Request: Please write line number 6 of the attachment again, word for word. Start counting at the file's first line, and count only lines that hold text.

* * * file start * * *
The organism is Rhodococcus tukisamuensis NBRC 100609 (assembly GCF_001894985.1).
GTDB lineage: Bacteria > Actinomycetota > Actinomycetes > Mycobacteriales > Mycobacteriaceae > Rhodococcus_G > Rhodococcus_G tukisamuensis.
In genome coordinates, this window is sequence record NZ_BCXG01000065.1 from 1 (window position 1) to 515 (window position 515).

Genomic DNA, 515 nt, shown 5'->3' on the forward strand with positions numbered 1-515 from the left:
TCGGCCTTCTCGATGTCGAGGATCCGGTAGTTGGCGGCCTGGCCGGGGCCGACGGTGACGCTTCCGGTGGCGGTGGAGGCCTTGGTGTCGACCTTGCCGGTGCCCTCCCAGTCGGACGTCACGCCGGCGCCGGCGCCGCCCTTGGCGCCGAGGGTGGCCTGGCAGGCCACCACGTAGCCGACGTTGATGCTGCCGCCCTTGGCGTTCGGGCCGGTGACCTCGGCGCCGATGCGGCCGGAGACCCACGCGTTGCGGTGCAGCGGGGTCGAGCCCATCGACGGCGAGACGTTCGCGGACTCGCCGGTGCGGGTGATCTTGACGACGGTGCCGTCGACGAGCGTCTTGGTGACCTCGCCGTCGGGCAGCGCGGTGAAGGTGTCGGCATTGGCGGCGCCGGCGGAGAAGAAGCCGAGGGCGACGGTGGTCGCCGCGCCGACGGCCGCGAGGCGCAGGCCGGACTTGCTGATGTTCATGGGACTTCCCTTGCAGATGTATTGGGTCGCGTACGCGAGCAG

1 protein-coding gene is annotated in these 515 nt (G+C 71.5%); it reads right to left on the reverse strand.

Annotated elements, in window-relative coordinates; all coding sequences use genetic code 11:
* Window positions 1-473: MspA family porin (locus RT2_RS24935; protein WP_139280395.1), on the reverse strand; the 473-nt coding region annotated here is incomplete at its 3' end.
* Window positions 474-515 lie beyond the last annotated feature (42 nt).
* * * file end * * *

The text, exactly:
1 protein-coding gene is annotated in these 515 nt (G+C 71.5%); it reads right to left on the reverse strand.